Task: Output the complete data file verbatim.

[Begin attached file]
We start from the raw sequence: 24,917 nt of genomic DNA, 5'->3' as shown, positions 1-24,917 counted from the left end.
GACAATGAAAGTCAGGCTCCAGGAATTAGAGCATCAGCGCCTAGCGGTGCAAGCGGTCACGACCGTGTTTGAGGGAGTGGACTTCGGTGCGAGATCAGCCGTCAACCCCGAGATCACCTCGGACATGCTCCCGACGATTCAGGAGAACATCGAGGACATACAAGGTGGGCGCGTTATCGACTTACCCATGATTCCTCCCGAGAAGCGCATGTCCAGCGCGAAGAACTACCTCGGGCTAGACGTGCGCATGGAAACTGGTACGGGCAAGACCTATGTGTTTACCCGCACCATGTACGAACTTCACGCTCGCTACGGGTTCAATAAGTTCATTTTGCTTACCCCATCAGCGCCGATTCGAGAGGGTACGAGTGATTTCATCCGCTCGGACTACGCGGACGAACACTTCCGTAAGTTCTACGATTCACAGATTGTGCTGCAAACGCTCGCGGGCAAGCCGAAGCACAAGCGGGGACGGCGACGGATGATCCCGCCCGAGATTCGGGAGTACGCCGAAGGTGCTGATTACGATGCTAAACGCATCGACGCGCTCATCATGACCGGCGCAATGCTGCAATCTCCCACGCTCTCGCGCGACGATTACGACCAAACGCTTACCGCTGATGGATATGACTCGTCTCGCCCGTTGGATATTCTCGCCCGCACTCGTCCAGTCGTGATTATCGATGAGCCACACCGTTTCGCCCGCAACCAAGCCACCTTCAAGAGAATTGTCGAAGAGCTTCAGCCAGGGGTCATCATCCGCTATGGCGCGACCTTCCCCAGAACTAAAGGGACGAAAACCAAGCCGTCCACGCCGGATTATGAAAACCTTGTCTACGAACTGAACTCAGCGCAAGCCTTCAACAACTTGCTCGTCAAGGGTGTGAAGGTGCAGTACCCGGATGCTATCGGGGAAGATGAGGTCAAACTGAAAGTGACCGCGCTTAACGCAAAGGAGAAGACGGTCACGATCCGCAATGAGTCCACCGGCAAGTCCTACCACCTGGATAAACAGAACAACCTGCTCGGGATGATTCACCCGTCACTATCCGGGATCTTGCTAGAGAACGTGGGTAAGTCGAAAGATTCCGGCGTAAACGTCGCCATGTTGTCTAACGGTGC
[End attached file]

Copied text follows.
We start from the raw sequence: 24,917 nt of genomic DNA, 5'->3' as shown, positions 1-24,917 counted from the left end.
GACAATGAAAGTCAGGCTCCAGGAATTAGAGCATCAGCGCCTAGCGGTGCAAGCGGTCACGACCGTGTTTGAGGGAGTGGACTTCGGTGCGAGATCAGCCGTCAACCCCGAGATCACCTCGGACATGCTCCCGACGATTCAGGAGAACATCGAGGACATACAAGGTGGGCGCGTTATCGACTTACCCATGATTCCTCCCGAGAAGCGCATGTCCAGCGCGAAGAACTACCTCGGGCTAGACGTGCGCATGGAAACTGGTACGGGCAAGACCTATGTGTTTACCCGCACCATGTACGAACTTCACGCTCGCTACGGGTTCAATAAGTTCATTTTGCTTACCCCATCAGCGCCGATTCGAGAGGGTACGAGTGATTTCATCCGCTCGGACTACGCGGACGAACACTTCCGTAAGTTCTACGATTCACAGATTGTGCTGCAAACGCTCGCGGGCAAGCCGAAGCACAAGCGGGGACGGCGACGGATGATCCCGCCCGAGATTCGGGAGTACGCCGAAGGTGCTGATTACGATGCTAAACGCATCGACGCGCTCATCATGACCGGCGCAATGCTGCAATCTCCCACGCTCTCGCGCGACGATTACGACCAAACGCTTACCGCTGATGGATATGACTCGTCTCGCCCGTTGGATATTCTCGCCCGCACTCGTCCAGTCGTGATTATCGATGAGCCACACCGTTTCGCCCGCAACCAAGCCACCTTCAAGAGAATTGTCGAAGAGCTTCAGCCAGGGGTCATCATCCGCTATGGCGCGACCTTCCCCAGAACTAAAGGGACGAAAACCAAGCCGTCCACGCCGGATTATGAAAACCTTGTCTACGAACTGAACTCAGCGCAAGCCTTCAACAACTTGCTCGTCAAGGGTGTGAAGGTGCAGTACCCGGATGCTATCGGGGAAGATGAGGTCAAACTGAAAGTGACCGCGCTTAACGCAAAGGAGAAGACGGTCACGATCCGCAATGAGTCCACCGGCAAGTCCTACCACCTGGATAAACAGAACAACCTGCTCGGGATGATTCACCCGTCACTATCCGGGATCTTGCTAGAGAACGTGGGTAAGTCGAAAGATTCCGGCGTAAACGTCGCCATGTTGTCTAACGGTGC